Ambivalence and Attitude Change in Vote Choice: Do Campaign Switchers Experience Internal Conflict?

  • Patrick Fournier


Vote choice is arguably the most fundamental dependent variable in political science. First, the decision is quite momentous: in a representative democracy, voters are responsible for selecting the individuals who control government and drive the elaboration of public policy. Second, by the sheer volume, variety, and importance of work on the topic, vote choice is a dominant concern of political studies. From this large body of research, the discipline has achieved a rather impressive understanding of the determinants of vote choice. We essentially know why a person favors one party over another, and there is widespread agreement as to the list of key ingredients in the vote choice recipe (party identification, leader evaluations, values, issue positions, economic conditions, strategic preoccupations, and a handful of others). We may argue about the relative proportions of each main ingredient or the relevance of secondary seasonings, but the central dimensions of the recipe are evident.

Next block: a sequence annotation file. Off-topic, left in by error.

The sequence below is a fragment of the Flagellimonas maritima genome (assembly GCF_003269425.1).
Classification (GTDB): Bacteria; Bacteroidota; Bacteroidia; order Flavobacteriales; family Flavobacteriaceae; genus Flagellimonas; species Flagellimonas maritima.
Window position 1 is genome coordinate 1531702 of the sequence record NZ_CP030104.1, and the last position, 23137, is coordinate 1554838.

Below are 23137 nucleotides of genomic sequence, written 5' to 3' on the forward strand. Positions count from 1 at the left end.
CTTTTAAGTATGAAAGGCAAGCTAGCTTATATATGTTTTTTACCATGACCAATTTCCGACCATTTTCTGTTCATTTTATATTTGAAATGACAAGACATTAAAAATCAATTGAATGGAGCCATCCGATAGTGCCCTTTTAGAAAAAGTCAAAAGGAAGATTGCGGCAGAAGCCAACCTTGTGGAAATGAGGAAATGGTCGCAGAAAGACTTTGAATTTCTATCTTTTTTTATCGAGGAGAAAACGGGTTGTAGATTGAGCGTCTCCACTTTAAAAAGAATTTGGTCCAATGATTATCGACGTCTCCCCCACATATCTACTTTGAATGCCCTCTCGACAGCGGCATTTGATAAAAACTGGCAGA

Attitude Change Election Study Party Identification Vote Choice Vote Preference 


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Copyright information

© Stephen C. Craig and Michael D. Martinez 2005

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  • Patrick Fournier

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